Slow Art Day 2019 this year was celebrated in hundreds of museums and galleries from The Rubin Museum in NYC, to the Tate Modern in London, to a small museum in the rural Basque countryside, the Ur Mara Museoa.
Elena Cajaraville sent us this lovely 60 second video, which shows the Ur Mara’s slow and long day filled with art, food, music, and dance.
I guarantee it will put you in a good mood and show you some of the magic of this global/local Slow Art Day phenomenon.
We had a wonderful webinar with the leaders of the Belgian Slow Art Day movement, Katrijn D’ hammers and Tinne Langens.
During the webinar, they also showed this very good 4 minute video that they just produced about their mindfulness and Slow Art program.
Background on Slow Art Day in Belgium
Turns out that Belgium has a wonderful central group – FARO (the Flemish Interface Center for Cultural Heritage) – that facilitates the work of museums, archives, and heritage libraries. FARO offers training, study trips, publications and was launched in 2008. Katrijn has worked at FARO since the beginning and has coordinated the support for Slow Art Day across Belgium from FARO since 2014.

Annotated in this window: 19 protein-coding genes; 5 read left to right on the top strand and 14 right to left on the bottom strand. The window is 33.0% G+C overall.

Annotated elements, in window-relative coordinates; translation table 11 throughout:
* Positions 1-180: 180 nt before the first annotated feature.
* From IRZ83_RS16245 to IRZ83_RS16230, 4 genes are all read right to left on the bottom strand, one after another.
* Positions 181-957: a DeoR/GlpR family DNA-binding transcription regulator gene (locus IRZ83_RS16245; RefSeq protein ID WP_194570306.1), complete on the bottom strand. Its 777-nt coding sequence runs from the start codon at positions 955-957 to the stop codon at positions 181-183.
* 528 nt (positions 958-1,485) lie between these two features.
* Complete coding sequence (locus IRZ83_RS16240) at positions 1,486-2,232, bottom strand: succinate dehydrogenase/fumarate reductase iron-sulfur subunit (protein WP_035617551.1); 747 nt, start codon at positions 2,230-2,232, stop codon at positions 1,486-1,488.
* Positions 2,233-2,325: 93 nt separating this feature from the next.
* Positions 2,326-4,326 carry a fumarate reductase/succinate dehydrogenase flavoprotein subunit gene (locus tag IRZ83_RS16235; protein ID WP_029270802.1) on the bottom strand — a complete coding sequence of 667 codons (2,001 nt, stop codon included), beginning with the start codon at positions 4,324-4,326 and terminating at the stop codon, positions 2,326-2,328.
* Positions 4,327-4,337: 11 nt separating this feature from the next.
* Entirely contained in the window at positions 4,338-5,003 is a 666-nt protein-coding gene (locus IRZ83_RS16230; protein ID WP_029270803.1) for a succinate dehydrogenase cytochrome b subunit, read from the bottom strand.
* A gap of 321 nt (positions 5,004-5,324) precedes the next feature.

She and her colleague, Tinne Langens, who is the head of Education and Policy Programs at Antwerp’s FOTO Museum, have developed (and are continuing to develop) a set of mindfulness programs that integrate with Slow Art Day but go much further in terms of the creation of new kinds of tools, approaches, and methods.
Slow Art Day 2018 begins in about 12 hours in Australia and China.
Then as the sun rises across the world more and more events come online in Africa, Europe, then North America and South America until finally more than 205 museums, galleries, sculpture parks, libraries and churches have together celebrated the power of slowly looking at – and loving – art.
Four different museums and one church will host Slow Art Day across Belgium this Saturday, April 14, 2018.
Katrijn D ‘Hammers, writing in Dutch on the Blog for Faro, a nonprofit cultural center in Brussells that supports museums throughout the country, outlines what’s happening and directs Belgians to go look at art slowly this Saturday.
Here are the five venues with descriptions of their events quoting from Katrijn’s blog post:
Red Star Line Museum
“During Slow Art Day, you zoom in on the paintings by Emigrants from Eugène Laermans and Belgian Emigrants from Louis van Engelen.”
“…the Fotomuseum invites you to zoom in on one photo during a 45-minute session.”
Saint Paul’s Church
“…discover The Lamentation of the Zonnekind of Kristo, a beautiful statuette that has been set up in the Kruisweg chapel for several months.”
Arentshuis – Groeninge
“Choose from a Slow Art Talk in the Groeninge Museum, the Sint-Janshospitaal and the Arentshuis (collection presentation Gruuthuse in a gallant company).”
“…a BOZAR guide will give you a few highlights from the Spanish Still Life exhibition and you will have time to ‘enjoy’ paintings by Cotán, Goya, Picasso and Dalí.”
Sounds like a great Slow Art Day across Belgium. If you are in Antwerp, Brussels, or Bruges, I hope you go slow down at one of these events.